Then around mile 6 I started feeling worse and the body was begging me to stop. Rough patch. I had been taking in water at aid stations and some gel, and was nutritionally still feeling on target. I wasn’t bonking. I knew I just had to dig deep.

I never eased up on myself, yet, the legs were not responding as well as I wanted as of the halfway point. I had some 7:50-8:00 miles. My average was slowly dropping from 7:40 to 7:50. I was ignoring HR. I saw no one in my AG, and that wasn’t even a care or concern. I knew a sub-5 was not happening, thus I was not in it with the fast girls. No biggie. At this point I just wanted to finish with a run I could be happy with. It was time to live in the moment and not worry about the future — give it everything now and don’t hold back.

It was getting hotter by the minute, but it wasn’t insanely hot. I kept getting water at aid stations for drinking and splashing on myself. But the body was screaming. I felt like I was running with a 100-lb pack. But one big plus was no GI issues, which is something that has plagued me in the past, so yay for that. I just kept saying “keep going… dig deep… keep that sub-8 pace alive!”

We ran through La Crema vineyards this time, which was so nice! But it felt extra hot back in there.
Out of the winery and more rolling hills. Ouch.

No major hills after about mile 10. Whew. Near the end I was able to pick up my pace and finish strong. I held on to a 7:49/mile average overall for the run, with a 1:42:xx split. That’s the same as my current half iron run PR time — I ran 1:42 at Rev3 Portland last year, and that course (in ’11 only) was as flat as a pancake. Vineman is not flat, so I see this run as an improvement :)

Man, I was hur-ting at the finish!!! But happy :) The biggest takeaway from this race is that I need to race more if I want to achieve the goals I have for myself, like that sub-5 time. Again, I could tell I had some cobwebs to dust off in putting together a solid race. It takes a lot to really nail a race, and experience is a huge factor. So, fine, I’ll race more:) Lesson learned! 

That said, I am totally content with my performance and a 5:11. Yea, the bike could have been better, but that’s life as an age-grouper! It’s on me to handle those situations. Not to mention, my time this year was 9 minutes faster than my time at this race in ’09.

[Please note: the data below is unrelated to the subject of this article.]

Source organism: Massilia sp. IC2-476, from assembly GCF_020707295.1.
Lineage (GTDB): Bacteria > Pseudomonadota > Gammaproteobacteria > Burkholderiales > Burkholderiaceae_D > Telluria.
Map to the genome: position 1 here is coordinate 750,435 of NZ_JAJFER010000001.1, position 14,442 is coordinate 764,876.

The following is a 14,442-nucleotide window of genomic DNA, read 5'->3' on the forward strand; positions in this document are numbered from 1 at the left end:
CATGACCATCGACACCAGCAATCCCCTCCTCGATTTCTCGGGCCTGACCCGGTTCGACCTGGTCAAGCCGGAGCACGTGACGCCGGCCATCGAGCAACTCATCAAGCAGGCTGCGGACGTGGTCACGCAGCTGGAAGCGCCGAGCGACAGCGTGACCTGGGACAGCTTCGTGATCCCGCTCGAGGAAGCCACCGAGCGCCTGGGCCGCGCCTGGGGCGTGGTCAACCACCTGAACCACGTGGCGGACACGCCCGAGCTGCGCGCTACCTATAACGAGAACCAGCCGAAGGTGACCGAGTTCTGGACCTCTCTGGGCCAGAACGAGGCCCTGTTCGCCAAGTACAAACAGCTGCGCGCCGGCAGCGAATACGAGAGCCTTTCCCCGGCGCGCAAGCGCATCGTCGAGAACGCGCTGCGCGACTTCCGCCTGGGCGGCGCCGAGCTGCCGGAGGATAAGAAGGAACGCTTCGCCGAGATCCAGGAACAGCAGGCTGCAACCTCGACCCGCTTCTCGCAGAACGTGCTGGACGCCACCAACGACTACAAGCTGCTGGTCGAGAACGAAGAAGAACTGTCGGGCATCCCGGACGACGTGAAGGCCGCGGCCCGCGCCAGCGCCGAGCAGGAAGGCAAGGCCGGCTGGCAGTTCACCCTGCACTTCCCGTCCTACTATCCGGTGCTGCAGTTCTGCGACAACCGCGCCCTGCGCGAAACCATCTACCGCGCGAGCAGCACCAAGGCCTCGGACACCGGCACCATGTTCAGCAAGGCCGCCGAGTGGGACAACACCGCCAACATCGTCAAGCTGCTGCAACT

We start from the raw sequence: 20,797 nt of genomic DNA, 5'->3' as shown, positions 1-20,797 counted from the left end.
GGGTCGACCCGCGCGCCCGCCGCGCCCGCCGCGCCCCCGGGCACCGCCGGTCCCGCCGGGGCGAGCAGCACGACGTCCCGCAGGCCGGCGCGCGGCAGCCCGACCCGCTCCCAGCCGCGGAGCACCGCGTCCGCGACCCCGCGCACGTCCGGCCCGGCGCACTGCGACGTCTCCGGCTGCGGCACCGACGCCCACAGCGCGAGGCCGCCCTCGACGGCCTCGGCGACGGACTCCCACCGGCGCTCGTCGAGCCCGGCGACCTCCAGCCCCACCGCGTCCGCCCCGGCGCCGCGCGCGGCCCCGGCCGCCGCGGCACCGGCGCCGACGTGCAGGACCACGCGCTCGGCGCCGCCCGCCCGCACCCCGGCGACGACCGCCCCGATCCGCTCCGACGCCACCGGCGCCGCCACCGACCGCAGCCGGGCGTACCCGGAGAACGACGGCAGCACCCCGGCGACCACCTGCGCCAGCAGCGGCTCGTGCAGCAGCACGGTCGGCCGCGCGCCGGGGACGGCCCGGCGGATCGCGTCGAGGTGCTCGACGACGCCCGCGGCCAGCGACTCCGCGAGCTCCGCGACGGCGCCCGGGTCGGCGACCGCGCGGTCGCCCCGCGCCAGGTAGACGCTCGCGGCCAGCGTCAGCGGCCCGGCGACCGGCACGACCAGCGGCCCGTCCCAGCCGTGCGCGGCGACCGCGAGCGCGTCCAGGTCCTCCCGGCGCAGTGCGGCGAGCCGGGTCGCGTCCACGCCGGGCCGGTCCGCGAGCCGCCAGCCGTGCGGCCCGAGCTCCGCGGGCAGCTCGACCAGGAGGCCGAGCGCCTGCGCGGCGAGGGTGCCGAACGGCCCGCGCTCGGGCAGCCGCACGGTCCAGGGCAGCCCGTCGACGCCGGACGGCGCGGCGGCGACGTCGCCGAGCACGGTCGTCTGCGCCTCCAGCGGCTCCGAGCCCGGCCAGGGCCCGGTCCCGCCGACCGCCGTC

John and I finished very close to each other, and it was so great sharing war stories at the finish line with him. This is only our second tri together, and it’s our first trip for a race in which we both participated. That made things 10x better than I ever could have imagined, and knowing he was out on the course too was the best feeling. It’s fun to travel and race with a BF :)

Sorry, this is the only pic I have so far... but ya gotta love a post-race beer pic!


  1. Nice job Tawnee! Dealing with bike traffic always sucks. I few more good races and you can just get your Elite Card! ;-)

  2. i love that race! so chill indeed. great job lady!

  3. Well done looking hot there!

  4. Great Race, nice report!

  5. Great job!
    I meant to post a question to your previous post about the enzymes. I also take crystal plex enzymes, you mention taking them on an empty stomach, how do you dot hat? The only way I can get that powder down is to mix with juice or yogurt. Also, do you take all your supplements at the same time of day or spread them out? TIA :-)

  6. Sally, honestly I just mix the powder with a bit of water in a little bowl and slurp it down with a spoon. As you know, it pretty much has a "nothing" taste so it's easy just to get it down. I will usually have it 1 hour before I eat a meal (i.e. before breakfast) or 3hrs after I eat a meal -- that's usually when the tummy is empty.

    Also, I spread out some supplements like XEndurance, fish oil, etc. And some I just take it bulk... it's more about when I remember than a specific timing/structure to it.